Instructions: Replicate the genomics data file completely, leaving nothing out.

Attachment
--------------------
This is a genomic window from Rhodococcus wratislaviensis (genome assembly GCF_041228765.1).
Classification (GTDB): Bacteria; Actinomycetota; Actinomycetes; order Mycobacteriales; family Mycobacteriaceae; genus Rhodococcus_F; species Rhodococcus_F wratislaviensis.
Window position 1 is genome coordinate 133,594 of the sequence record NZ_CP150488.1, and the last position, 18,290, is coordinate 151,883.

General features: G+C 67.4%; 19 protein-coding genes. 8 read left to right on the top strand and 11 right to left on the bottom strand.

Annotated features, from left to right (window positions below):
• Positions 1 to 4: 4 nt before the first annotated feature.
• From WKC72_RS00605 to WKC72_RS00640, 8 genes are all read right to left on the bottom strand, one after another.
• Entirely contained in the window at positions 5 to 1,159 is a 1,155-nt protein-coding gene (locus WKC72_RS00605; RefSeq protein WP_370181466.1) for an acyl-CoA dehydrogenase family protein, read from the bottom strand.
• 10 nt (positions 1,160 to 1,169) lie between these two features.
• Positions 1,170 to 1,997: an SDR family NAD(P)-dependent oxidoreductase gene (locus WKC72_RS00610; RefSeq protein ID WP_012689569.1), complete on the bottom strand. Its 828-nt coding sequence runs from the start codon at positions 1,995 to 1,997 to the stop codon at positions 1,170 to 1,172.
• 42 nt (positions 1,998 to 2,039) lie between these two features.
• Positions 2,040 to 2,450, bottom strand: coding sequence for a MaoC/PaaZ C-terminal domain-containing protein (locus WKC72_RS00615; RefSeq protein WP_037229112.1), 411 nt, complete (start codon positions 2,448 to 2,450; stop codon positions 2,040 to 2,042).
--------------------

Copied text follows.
This is a genomic window from Rhodococcus wratislaviensis (genome assembly GCF_041228765.1).
Classification (GTDB): Bacteria; Actinomycetota; Actinomycetes; order Mycobacteriales; family Mycobacteriaceae; genus Rhodococcus_F; species Rhodococcus_F wratislaviensis.
Window position 1 is genome coordinate 133,594 of the sequence record NZ_CP150488.1, and the last position, 18,290, is coordinate 151,883.

General features: G+C 67.4%; 19 protein-coding genes. 8 read left to right on the top strand and 11 right to left on the bottom strand.

Annotated features, from left to right (window positions below):
• Positions 1 to 4: 4 nt before the first annotated feature.
• From WKC72_RS00605 to WKC72_RS00640, 8 genes are all read right to left on the bottom strand, one after another.
• Entirely contained in the window at positions 5 to 1,159 is a 1,155-nt protein-coding gene (locus WKC72_RS00605; RefSeq protein WP_370181466.1) for an acyl-CoA dehydrogenase family protein, read from the bottom strand.
• 10 nt (positions 1,160 to 1,169) lie between these two features.
• Positions 1,170 to 1,997: an SDR family NAD(P)-dependent oxidoreductase gene (locus WKC72_RS00610; RefSeq protein ID WP_012689569.1), complete on the bottom strand. Its 828-nt coding sequence runs from the start codon at positions 1,995 to 1,997 to the stop codon at positions 1,170 to 1,172.
• 42 nt (positions 1,998 to 2,039) lie between these two features.
• Positions 2,040 to 2,450, bottom strand: coding sequence for a MaoC/PaaZ C-terminal domain-containing protein (locus WKC72_RS00615; RefSeq protein WP_037229112.1), 411 nt, complete (start codon positions 2,448 to 2,450; stop codon positions 2,040 to 2,042).